When I was young and even brattier than I am now I used to delight in the phrase "kicking against the pricks" because it sounded vaguely offensive, but it was in fact according to the Acts of the Apostles - what the risen Jesus said to Paul when he was converted on the road to Damascus.
I must have been, to use one meaning of the word, an annoying little prick in those days. The prick in the Bible appears to have been a wooden shaft with a pointed spike at one end that a man working an animal would use to exert control. Sometimes a defiant ox or horse would kick back at this goad, but only succeed in causing itself more pain, so to "kick against the pricks" is to indulge in a futile gesture of rebellion.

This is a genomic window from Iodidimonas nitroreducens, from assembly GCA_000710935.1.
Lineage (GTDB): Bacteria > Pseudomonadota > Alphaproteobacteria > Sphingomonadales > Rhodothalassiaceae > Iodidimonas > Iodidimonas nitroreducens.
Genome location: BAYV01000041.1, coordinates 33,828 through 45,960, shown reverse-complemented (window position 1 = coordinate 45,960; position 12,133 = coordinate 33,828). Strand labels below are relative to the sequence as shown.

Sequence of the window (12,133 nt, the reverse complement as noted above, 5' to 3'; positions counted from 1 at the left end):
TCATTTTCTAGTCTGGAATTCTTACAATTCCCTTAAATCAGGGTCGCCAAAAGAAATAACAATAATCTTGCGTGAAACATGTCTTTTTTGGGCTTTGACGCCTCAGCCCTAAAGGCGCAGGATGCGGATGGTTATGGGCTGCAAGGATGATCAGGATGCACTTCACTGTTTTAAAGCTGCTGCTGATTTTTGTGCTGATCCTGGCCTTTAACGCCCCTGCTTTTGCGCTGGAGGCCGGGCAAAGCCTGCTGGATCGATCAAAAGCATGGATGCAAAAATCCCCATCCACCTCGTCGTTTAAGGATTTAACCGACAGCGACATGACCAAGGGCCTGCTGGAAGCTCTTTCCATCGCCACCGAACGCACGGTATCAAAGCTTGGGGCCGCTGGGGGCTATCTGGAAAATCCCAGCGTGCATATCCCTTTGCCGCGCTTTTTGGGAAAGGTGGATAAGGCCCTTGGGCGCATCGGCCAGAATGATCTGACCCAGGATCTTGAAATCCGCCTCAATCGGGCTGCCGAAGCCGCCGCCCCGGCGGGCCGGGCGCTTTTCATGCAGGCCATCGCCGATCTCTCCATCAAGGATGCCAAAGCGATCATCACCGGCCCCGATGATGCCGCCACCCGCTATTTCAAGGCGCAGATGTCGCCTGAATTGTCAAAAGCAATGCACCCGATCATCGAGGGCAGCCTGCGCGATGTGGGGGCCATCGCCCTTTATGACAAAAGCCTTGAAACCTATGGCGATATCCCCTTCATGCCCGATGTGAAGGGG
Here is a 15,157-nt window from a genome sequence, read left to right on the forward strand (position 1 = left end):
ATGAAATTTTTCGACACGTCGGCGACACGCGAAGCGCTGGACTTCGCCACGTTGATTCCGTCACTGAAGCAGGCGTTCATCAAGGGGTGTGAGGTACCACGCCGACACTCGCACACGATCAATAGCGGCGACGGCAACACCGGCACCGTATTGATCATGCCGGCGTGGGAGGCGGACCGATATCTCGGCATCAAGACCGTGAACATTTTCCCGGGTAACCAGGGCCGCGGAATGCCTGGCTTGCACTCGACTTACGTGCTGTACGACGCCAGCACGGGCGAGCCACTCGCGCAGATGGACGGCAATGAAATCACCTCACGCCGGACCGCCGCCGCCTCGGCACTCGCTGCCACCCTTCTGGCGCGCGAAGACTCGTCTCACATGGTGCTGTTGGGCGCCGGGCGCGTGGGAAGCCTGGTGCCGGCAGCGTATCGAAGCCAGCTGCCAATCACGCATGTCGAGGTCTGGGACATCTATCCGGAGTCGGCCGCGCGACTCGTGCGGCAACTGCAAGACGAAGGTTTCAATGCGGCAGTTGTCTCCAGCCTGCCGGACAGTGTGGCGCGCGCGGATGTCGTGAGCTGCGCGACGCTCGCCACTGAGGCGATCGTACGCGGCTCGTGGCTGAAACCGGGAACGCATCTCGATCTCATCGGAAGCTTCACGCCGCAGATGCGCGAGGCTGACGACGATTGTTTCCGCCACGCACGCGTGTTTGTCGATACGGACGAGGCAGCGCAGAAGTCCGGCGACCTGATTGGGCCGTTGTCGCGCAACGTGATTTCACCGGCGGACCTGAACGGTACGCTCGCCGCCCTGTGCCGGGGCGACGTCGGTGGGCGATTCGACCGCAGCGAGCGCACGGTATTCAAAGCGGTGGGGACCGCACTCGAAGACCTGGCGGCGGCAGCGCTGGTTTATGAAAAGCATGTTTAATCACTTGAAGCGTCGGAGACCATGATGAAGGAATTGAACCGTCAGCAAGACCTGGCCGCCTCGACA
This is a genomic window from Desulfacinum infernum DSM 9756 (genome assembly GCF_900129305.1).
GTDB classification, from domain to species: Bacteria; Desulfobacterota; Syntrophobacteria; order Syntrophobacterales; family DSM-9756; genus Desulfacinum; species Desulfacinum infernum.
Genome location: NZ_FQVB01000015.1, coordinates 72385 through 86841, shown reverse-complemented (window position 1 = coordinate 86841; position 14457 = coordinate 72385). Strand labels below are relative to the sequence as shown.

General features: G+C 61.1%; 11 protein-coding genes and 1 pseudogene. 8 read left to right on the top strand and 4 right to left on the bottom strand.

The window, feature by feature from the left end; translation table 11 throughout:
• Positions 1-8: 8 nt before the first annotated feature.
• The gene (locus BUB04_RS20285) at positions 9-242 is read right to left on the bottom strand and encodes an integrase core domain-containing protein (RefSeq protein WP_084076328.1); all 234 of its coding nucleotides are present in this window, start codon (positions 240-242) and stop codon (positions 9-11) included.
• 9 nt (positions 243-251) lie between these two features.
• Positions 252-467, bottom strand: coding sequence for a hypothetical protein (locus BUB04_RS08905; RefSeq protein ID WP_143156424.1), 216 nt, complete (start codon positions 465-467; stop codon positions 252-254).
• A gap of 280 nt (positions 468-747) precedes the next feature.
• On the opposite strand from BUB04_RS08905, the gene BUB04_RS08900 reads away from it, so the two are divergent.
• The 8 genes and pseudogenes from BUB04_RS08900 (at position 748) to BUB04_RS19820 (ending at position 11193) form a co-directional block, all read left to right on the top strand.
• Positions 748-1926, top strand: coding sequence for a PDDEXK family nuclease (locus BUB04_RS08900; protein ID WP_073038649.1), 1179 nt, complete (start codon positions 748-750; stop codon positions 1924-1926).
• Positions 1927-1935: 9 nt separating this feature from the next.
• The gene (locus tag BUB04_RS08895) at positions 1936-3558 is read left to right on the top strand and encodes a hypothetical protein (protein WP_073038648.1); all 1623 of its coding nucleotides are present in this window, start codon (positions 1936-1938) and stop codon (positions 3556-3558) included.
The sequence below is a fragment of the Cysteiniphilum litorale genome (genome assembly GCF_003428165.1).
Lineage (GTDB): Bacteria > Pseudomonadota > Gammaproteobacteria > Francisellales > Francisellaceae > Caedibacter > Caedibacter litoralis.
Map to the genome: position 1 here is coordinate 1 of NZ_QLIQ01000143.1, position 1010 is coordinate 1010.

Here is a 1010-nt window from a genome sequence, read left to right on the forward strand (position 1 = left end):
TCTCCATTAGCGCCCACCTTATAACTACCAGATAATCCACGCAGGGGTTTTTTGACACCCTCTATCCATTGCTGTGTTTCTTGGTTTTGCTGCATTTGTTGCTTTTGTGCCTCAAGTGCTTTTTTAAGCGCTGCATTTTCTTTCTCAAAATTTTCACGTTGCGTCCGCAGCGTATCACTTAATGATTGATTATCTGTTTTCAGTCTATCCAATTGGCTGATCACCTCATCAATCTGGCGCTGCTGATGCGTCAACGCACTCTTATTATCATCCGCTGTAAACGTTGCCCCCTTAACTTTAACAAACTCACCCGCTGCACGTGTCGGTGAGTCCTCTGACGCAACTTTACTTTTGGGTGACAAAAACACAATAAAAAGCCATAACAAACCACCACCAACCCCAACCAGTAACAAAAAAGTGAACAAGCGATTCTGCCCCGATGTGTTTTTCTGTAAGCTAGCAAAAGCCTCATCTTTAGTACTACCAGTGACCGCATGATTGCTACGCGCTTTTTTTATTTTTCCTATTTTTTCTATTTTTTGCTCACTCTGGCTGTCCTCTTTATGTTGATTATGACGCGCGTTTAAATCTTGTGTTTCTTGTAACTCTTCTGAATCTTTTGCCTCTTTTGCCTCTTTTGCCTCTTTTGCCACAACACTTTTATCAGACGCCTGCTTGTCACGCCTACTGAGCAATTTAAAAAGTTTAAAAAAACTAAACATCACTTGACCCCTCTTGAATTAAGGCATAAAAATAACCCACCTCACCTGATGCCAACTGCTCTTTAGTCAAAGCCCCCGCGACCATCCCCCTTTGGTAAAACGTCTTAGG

I was amazed to read the other day that Dionysus uses the same phrase in Euripedes' The Bacchae which was written four hundred years before around the time that the Athenians surrendered to the Spartans at the end of the Peloponnesian War. A similar timespan would take us back from today to Shakespeare.
Yet more proof (in a year in which I learned a little of the Bacchus in Donna Tartt's The Secret History and the Peloponnesian War in Victor Hanson's A Ward Like No Other) that culture is richer, stranger, more resilient, deeply entwined and universal than we credit in these educationally self-abnegated days.